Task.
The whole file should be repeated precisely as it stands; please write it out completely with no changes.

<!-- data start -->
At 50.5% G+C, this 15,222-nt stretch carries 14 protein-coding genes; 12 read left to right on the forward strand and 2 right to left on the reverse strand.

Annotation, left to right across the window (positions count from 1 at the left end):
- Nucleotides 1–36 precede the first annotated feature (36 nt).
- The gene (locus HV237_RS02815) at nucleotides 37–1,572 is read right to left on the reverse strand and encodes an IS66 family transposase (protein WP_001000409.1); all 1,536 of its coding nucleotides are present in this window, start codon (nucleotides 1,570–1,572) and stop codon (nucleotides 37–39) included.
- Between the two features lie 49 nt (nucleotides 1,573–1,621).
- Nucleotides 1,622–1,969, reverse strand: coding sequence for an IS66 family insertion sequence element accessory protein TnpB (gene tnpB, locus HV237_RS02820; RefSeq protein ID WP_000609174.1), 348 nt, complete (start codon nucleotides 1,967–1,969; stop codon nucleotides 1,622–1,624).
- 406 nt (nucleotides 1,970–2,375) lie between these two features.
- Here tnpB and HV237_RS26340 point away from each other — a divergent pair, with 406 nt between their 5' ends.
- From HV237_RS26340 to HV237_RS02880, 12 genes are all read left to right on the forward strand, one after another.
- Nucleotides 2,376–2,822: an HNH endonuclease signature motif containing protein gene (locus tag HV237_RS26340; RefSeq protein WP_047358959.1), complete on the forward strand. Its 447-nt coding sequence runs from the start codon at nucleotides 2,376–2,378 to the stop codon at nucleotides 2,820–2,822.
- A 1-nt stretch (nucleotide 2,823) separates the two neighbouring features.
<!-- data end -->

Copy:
At 50.5% G+C, this 15,222-nt stretch carries 14 protein-coding genes; 12 read left to right on the forward strand and 2 right to left on the reverse strand.

Annotation, left to right across the window (positions count from 1 at the left end):
- Nucleotides 1–36 precede the first annotated feature (36 nt).
- The gene (locus HV237_RS02815) at nucleotides 37–1,572 is read right to left on the reverse strand and encodes an IS66 family transposase (protein WP_001000409.1); all 1,536 of its coding nucleotides are present in this window, start codon (nucleotides 1,570–1,572) and stop codon (nucleotides 37–39) included.
- Between the two features lie 49 nt (nucleotides 1,573–1,621).
- Nucleotides 1,622–1,969, reverse strand: coding sequence for an IS66 family insertion sequence element accessory protein TnpB (gene tnpB, locus HV237_RS02820; RefSeq protein ID WP_000609174.1), 348 nt, complete (start codon nucleotides 1,967–1,969; stop codon nucleotides 1,622–1,624).
- 406 nt (nucleotides 1,970–2,375) lie between these two features.
- Here tnpB and HV237_RS26340 point away from each other — a divergent pair, with 406 nt between their 5' ends.
- From HV237_RS26340 to HV237_RS02880, 12 genes are all read left to right on the forward strand, one after another.
- Nucleotides 2,376–2,822: an HNH endonuclease signature motif containing protein gene (locus tag HV237_RS26340; RefSeq protein WP_047358959.1), complete on the forward strand. Its 447-nt coding sequence runs from the start codon at nucleotides 2,376–2,378 to the stop codon at nucleotides 2,820–2,822.
- A 1-nt stretch (nucleotide 2,823) separates the two neighbouring features.